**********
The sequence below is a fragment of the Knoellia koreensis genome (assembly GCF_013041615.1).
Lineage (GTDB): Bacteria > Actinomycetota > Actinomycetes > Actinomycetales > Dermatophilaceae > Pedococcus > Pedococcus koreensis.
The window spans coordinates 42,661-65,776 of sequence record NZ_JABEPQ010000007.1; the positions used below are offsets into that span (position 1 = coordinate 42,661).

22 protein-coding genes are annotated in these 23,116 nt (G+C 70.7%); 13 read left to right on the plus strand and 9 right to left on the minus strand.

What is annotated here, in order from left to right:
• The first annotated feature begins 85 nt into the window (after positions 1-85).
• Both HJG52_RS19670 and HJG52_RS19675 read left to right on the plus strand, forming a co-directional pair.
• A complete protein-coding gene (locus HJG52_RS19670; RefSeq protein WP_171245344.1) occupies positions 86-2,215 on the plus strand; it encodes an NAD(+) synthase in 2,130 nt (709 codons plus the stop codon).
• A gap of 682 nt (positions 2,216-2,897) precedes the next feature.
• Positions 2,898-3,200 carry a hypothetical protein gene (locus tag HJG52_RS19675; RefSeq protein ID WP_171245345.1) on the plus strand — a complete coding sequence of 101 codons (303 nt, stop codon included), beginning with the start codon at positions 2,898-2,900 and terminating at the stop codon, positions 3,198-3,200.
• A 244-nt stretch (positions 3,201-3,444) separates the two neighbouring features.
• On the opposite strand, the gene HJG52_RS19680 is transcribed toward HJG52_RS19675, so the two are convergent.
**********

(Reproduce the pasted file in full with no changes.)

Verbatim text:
The sequence below is a fragment of the Knoellia koreensis genome (assembly GCF_013041615.1).
Lineage (GTDB): Bacteria > Actinomycetota > Actinomycetes > Actinomycetales > Dermatophilaceae > Pedococcus > Pedococcus koreensis.
The window spans coordinates 42,661-65,776 of sequence record NZ_JABEPQ010000007.1; the positions used below are offsets into that span (position 1 = coordinate 42,661).

22 protein-coding genes are annotated in these 23,116 nt (G+C 70.7%); 13 read left to right on the plus strand and 9 right to left on the minus strand.

What is annotated here, in order from left to right:
• The first annotated feature begins 85 nt into the window (after positions 1-85).
• Both HJG52_RS19670 and HJG52_RS19675 read left to right on the plus strand, forming a co-directional pair.
• A complete protein-coding gene (locus HJG52_RS19670; RefSeq protein WP_171245344.1) occupies positions 86-2,215 on the plus strand; it encodes an NAD(+) synthase in 2,130 nt (709 codons plus the stop codon).
• A gap of 682 nt (positions 2,216-2,897) precedes the next feature.
• Positions 2,898-3,200 carry a hypothetical protein gene (locus tag HJG52_RS19675; RefSeq protein ID WP_171245345.1) on the plus strand — a complete coding sequence of 101 codons (303 nt, stop codon included), beginning with the start codon at positions 2,898-2,900 and terminating at the stop codon, positions 3,198-3,200.
• A 244-nt stretch (positions 3,201-3,444) separates the two neighbouring features.
• On the opposite strand, the gene HJG52_RS19680 is transcribed toward HJG52_RS19675, so the two are convergent.